Although the song was announced as the second single from Braveheart, it was never released officially to radio and didn’t receive video treatment.
Guess what happened next. The album was yet again delayed and this time to January 2013. With a four-month gap to redeem herself and figure out her next moves before the album dropped, she premiered “That’s What We Do” a duet featuring her R&B veteran, R-Kelly in October 2012.
While the song was catchy and featured the two singers trading verses of fussing and fighting, it still wasn’t enough to impact any radio stations.
The same month, Ashanti was announced as a feature on Keyshia Cole’s comeback album “Woman to Woman,” on a duet with the same title. We all sung praises as the record being released as a single could have given the “Chapter II” much-needed exposure she needed for her own project.
Nevertheless, those praises were cut short, for the rug under Keyshia Cole’s promotional trek was snatched from under her feet for unknown reasons.
As the new 2013 approached, R&B fans can bet no album delays was one of Ashanti’s New Year’s resolutions. The album then was pushed from January 29 to February 26 and June 4 to June 11.
With the pressure on and the bases loaded, Ashanti put on her game face and released the heartfelt ballad “Never Should Have” in March. It seemed like a perfect timing due to her recent breakup with St.Louis rapper Nelly.
The single performed fair on both Rhythmic (Peak: 44) and Urban radio (Peak:42). Still with random television performances and an accompanying visual, it didn’t help the song reached the success of her earlier hits. Therefore, the album was officially pushed back to July 30. To make matters worse, on the July release date , she released this message via Instagram.
“Hey y’all! So BraveHeart is NOT coming out today we have clearances & legalities to take care of,” stated Ashanti. ““It costs to be the boss!!! This CEO sh#t is Not A Game! Lol looking like September.”
After her informal press release on the status of Braveheart, it was expected for her to stick to her word and release it already. Nonetheless, according to Amazon, the latest release date for the LP is
March 2014 – November 19.
I’ve counted 12 delays for this LP and I’ve drawn one thing from all the information collected. Stop informing Amazon about your delays. They pull the curtains closer together on your singing career every time you update them with a new date.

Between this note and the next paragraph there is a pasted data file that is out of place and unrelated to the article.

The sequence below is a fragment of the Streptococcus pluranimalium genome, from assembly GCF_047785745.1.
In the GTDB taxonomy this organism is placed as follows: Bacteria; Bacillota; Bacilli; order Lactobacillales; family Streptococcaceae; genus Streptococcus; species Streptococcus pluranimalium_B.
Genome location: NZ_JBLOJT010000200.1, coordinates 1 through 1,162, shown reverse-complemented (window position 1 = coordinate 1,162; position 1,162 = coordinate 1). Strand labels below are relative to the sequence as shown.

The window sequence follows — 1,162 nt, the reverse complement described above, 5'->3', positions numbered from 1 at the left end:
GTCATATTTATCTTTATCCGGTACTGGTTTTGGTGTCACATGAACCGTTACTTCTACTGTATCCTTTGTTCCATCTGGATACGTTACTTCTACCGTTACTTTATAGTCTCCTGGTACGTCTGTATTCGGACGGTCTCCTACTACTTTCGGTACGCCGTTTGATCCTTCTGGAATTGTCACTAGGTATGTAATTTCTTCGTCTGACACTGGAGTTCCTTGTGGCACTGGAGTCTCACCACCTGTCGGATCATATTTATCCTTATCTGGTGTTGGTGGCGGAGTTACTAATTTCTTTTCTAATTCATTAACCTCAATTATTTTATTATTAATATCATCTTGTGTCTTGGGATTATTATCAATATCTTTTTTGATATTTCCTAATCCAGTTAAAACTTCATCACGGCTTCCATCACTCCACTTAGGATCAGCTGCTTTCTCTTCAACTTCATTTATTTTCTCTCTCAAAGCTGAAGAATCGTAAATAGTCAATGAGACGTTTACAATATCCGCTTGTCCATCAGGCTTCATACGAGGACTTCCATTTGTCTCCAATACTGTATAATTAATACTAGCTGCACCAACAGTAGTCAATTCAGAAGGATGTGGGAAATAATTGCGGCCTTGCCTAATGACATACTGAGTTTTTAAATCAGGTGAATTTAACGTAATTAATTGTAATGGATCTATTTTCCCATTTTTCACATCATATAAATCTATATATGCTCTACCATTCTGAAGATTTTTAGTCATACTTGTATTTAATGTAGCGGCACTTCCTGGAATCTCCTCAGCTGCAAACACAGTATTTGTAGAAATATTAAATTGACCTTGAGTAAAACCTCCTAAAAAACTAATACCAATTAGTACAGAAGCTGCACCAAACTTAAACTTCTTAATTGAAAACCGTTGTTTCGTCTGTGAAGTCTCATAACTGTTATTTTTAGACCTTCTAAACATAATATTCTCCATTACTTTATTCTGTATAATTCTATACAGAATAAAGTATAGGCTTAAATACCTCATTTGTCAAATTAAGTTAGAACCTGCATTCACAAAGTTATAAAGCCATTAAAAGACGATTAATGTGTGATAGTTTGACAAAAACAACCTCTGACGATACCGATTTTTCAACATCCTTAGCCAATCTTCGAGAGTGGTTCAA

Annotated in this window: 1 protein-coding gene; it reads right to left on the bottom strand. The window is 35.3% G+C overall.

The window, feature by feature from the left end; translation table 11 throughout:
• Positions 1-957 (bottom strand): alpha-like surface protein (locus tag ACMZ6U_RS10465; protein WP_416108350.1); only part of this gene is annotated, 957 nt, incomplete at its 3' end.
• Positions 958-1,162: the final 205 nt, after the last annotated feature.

Next, with all five tracks released, either under-performing on radio and Billboard or not charting at all, it would be smart to scrap the those tunes from the track list right? Wrong! Ashanti isn’t going to have her studio sessions to be in vain.
In June 2013, she released the 11-track offering track list (mind you, it’s actually 13-tracks listed, but the intro and outro are just fluff).
Four out of the 11 tracks are set to be featured on the album. Where they do that at? Why would you try to feed your fans music that’s been heard over a year ago? If these are the same records fans didn’t give care about in 2012, what makes you and your team believe they will in 2014?
Ashanti has been through a lot over the last year with the break-up of Nelly. Why not channel those emotions into a whole new project? Name the album Life After You. Sheesh.
One of the elements of R&B music is pain and heartbreak. Not saying she has to put everything on wax but allow some of those feelings to be put on paper to make some quality music fans can appreciate and actually relate to.
Lastly, the downfall of Murder Inc. Let’s face it, the crew of The Inc Records (previously known as Murder Inc) including Irv Gotti and Ja Rule helped elevate the career known as Ashanti.
With six-albums released under the label and five out of the six either going platinum or gold, it was safe to say having a major label behind her blossoming career did wonders for the “Baby” artist, right? However, after the label suffered several scandals, legal issues, failed label situations and the singer/songwriter’s 2008 release The Declaration became her first LP not to go platinum, it was only a matter of time before the fuel in the sport-car known as Ashanti’s career would come up dry.
In the summer of 2009, Irv Gotti announced he was letting Ashanti go from Inc Records.
“I’m gonna just drop her,” said Gotti to MTV news. “The chemistry of what’s needed — we’re in two totally different places. You’re talking to somebody that took her and shaped and molded her and put her out there for the world, and it blew up. I don’t think she can win.”
Those haunting words have followed the “struggle” songstress for the last four years. She has been unsuccessful in reaching the height of her previous albums or singles and recapturing her position in the R&B world.
Now that these truths have been exposed, my hope is that Ashanti is able to work through, step through, come through and stay through as she attempts to make a breakthrough in her promising career because her fans deserve better.
She just needs to realize she has a dose of irrelevancy, there was no strategic plan for Braveheart, there was never a strong lead single, she doesn’t have Murder Inc (major label) in her corner and she has new life experiences to record a whole new project.
Do you think Ashanti should continue with Braveheart or move forward?